A trial of chemotherapy with or without everolimus for HER2 breast cancer that has spread outside the breast (BOLERO 1)

Please note - this trial is no longer recruiting patients. We hope to add results when they are available.

Cancer type:

Breast cancer




Phase 3

This trial is looking at chemotherapy and everolimus (Afinitor) for breast cancer that is HER2 positive and is locally advanced, or has spread to another part of the body (metastatic or secondary breast cancer). It is for women who have not yet had any treatment for advanced breast cancer.

Some breast cancers have large amounts of a protein called HER2 on the surface of the cells. These cancers are ‘HER2 positive’ and can be treated with a drug called trastuzumab (also known as Herceptin), which targets the HER2 protein.

You may have Herceptin with chemotherapy. Paclitaxel is one of the chemotherapy drugs commonly used.

Sometimes a drug can stop working, even though the cancer responded to it at first. Doctors call this resistance Open a glossary item. Researchers want to find ways of treating breast cancer that has become resistant to Herceptin. We know from laboratory research that a drug called everolimus (also known as RAD001) may help.

Everolimus is a drug that was first developed for people who have had a heart or kidney transplant. It helps to damp down the immune system to stop the body rejecting the new organ. But everolimus may also help to stop cancer cells growing.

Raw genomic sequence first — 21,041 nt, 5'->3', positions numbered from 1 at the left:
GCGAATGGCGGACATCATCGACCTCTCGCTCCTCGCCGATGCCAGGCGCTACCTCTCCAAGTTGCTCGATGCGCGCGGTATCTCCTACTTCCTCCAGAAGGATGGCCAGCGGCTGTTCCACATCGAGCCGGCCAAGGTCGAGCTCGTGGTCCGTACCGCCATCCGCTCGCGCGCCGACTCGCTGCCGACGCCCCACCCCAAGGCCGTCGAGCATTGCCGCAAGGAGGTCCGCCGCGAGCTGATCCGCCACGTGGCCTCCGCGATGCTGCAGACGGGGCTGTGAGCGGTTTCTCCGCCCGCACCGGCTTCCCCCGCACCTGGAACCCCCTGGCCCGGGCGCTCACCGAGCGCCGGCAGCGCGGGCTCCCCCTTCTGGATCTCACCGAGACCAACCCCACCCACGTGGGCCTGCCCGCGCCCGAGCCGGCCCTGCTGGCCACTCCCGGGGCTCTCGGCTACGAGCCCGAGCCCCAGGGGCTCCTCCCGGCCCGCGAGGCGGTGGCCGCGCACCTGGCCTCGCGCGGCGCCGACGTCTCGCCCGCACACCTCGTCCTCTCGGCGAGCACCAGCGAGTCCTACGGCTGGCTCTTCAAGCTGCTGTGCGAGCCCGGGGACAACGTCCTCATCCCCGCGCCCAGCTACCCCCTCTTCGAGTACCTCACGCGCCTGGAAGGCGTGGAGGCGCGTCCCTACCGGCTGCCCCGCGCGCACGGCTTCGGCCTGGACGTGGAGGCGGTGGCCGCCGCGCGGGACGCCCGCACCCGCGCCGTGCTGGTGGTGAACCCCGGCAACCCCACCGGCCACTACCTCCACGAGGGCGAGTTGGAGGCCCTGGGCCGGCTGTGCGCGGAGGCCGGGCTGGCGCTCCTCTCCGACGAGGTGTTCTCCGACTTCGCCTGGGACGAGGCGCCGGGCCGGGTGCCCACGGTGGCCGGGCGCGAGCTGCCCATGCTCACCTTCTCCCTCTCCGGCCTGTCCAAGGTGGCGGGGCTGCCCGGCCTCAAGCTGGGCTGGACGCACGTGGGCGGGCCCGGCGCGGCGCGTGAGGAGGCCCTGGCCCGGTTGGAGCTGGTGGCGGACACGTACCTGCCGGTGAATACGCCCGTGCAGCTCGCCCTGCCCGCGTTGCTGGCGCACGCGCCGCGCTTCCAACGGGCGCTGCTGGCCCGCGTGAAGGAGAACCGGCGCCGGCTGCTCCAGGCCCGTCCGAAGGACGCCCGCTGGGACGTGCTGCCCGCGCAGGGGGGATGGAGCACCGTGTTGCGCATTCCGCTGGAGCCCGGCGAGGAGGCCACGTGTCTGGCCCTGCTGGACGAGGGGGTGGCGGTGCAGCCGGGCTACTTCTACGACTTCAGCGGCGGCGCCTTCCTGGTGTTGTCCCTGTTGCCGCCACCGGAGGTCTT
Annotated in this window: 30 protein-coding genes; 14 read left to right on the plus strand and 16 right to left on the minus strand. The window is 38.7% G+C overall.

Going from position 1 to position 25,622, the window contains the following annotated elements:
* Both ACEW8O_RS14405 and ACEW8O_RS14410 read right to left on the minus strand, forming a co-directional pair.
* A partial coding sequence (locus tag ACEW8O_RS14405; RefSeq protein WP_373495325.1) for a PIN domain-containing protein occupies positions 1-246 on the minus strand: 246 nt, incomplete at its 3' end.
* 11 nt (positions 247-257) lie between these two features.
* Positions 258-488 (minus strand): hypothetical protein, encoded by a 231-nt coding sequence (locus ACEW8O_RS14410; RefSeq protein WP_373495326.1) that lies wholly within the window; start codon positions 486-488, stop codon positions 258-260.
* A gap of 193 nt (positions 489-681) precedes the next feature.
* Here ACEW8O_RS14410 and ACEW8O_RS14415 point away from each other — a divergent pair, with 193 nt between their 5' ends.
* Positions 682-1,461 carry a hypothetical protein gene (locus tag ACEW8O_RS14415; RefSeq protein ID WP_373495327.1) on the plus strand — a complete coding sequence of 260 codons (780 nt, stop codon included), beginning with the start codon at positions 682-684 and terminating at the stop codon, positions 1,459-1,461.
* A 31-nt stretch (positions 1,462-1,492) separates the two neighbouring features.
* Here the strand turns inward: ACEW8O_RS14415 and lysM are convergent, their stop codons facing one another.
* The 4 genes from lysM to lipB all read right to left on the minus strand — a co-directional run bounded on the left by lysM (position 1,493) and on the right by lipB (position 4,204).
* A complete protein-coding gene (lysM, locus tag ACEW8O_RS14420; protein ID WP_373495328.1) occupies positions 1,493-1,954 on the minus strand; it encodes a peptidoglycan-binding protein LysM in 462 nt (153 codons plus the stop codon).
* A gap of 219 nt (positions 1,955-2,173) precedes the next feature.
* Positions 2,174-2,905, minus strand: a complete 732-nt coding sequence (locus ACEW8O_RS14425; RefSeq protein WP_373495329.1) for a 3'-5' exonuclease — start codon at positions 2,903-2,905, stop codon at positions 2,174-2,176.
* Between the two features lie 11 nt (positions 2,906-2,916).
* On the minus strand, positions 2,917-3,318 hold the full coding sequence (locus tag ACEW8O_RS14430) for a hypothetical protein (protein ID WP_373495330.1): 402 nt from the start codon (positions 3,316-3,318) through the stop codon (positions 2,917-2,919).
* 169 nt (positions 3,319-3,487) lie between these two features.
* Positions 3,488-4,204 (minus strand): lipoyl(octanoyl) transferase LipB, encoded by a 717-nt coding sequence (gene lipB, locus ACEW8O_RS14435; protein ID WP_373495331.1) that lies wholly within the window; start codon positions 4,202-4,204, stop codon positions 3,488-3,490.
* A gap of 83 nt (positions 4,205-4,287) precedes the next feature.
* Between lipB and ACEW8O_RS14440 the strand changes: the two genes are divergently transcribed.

The aim of this trial is to see if having everolimus at the same time as Herceptin and paclitaxel helps women with HER2 positive breast cancer that has spread outside the breast.

Who can enter

You can enter this trial if you

  • Are a woman with breast cancer that is locally advanced or has spread and is HER2 positive
  • Have areas of cancer that the trial doctors can measure
  • Have satisfactory blood test results
  • Are well enough to take part in the trial (performance status of 0 or 1)
  • Are willing to use reliable contraception during the trial and for 4 weeks after if there is any chance you could become pregnant
  • Are at least 18 years old

You cannot enter this trial if you

  • Have cancer that your doctors think can be cured with surgery
  • Have cancer that has spread to your brain
  • Have already had treatment for breast cancer that is locally advanced or has spread – this does not include the treatment you had for early breast cancer unless the cancer came back less than a year after finishing Herceptin or chemotherapy
  • Have a build up of fluid anywhere in the body such as the lungs (pleural effusion Open a glossary item) or abdomen (ascites Open a glossary item)
  • Have had radiotherapy to more than a quarter of your bone marrow Open a glossary item in the last 4 weeks
  • Already have symptoms of nerve damage, such as pins and needles or numbness in fingers or toes (peripheral neuropathy)
  • Have already had any drug that works in a similar way to everolimus - the trial doctor can advise you about this
  • Are known to be sensitive to any of the drugs in this trial
  • Take drugs to prevent blood clots
  • Have a peptic ulcer Open a glossary item or any condition that could make it difficult for you to absorb tablets
  • Have ever had a heart attack, or have other heart problems that are a cause for concern
  • Have high blood pressure that cannot be controlled with medication
  • Have an infection that cannot be controlled or any other medical condition that could affect you taking part in the trial
  • Are pregnant or breastfeeding
  • Are known to be HIV positive

Trial design